During the marriage, the parties generated significant income. Husband had been a doctor of chiropractic medicine for over 30 years and maintained a private practice throughout the marriage. He operated the chiropractic business initially as a sole proprietorship and later, during the last few years of the marriage, as a corporation which allowed him to draw social security income benefits.(2) Throughout the marriage, wife worked for husband full-time, plus half days on Saturday. During the early years, while the business was a sole proprietorship, wife did not receive a salary for those services. Rather, husband merely took "draws" from the chiropractic practice's income, which did not differentiate between husband's and wife's contribution to the practice. After the practice was incorporated, wife was paid a salary as an employee, and husband opened a retirement account (Waterhouse SEP) as part of her employment compensation. During the years that the chiropractic practice was a sole proprietorship, the parties paid their living expenses with the draws of income from the chiropractic business; after the incorporation, those expenses were paid primarily from wife's salary. Over the course of the marriage, husband also collected over $188,000 in rental income from his commercial property, significant interest income on the notes receivable, and social security income benefits. With the exception of the Wallowa Lake property, the parties' property increased significantly in value during the marriage, and they accumulated significant assets. The partes also acquired antique cars valued at $99,750, as well as office equipment and personal property.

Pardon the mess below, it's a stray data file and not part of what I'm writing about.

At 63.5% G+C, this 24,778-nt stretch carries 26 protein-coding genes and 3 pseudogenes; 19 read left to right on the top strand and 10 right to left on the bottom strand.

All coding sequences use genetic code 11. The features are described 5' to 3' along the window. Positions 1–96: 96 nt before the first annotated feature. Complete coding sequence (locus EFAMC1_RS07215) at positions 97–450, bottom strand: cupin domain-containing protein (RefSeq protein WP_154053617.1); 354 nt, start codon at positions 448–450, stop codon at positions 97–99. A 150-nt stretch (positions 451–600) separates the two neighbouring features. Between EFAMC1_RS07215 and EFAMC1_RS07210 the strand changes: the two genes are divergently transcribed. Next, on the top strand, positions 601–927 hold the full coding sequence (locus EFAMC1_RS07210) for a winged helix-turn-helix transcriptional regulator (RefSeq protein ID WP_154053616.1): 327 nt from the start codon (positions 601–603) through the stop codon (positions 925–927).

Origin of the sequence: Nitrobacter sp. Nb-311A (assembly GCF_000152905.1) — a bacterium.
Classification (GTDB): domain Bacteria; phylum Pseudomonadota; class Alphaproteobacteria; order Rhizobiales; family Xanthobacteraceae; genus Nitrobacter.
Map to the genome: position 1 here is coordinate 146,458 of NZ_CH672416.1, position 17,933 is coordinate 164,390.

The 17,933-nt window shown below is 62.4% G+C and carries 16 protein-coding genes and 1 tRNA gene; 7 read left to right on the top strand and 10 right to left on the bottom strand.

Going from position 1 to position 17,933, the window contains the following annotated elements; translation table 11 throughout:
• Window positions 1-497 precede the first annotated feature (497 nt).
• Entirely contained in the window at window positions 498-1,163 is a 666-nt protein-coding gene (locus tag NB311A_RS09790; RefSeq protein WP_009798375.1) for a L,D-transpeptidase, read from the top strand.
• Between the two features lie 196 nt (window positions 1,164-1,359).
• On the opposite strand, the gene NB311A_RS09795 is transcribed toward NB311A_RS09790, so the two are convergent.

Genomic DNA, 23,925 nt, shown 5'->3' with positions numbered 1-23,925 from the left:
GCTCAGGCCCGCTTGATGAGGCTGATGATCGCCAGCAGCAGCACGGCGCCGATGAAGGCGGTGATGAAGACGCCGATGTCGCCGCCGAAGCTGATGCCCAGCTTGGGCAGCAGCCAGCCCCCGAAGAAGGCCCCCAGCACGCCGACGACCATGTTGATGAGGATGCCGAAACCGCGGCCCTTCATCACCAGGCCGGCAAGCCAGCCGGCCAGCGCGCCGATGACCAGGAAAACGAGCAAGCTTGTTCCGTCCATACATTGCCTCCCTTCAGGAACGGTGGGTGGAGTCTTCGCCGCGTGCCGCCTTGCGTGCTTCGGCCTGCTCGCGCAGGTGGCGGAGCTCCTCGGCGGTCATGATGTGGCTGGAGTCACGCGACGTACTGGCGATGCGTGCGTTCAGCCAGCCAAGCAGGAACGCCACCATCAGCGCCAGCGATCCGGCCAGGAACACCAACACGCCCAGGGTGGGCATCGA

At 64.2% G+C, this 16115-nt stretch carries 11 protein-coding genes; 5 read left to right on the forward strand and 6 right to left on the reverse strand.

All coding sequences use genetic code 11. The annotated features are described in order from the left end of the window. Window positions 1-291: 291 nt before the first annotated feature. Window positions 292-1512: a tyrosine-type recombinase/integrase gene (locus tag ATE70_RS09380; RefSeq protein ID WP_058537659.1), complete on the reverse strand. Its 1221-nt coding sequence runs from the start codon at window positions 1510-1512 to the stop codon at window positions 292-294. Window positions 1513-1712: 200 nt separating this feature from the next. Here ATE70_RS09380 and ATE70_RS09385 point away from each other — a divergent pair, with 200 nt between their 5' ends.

The parties opened six investment accounts during the marriage, one with Smith-Barney, and five accounts that the parties refer to as the "Waterhouse accounts." Two of the Waterhouse accounts were held solely in wife's name: her employment-related SEP account worth $19,905, and an IRA account worth $13,491. The source of the funds in the IRA is unclear on this record. Three of the Waterhouse accounts were held solely in husband's name and were worth $571,157.(3) Husband testified that his Waterhouse accounts contained some of his premarital investments, as well as property acquired during the marriage, including income from the rental property, his social security benefits, an $8,000 inheritance, and interest collected on the notes receivable.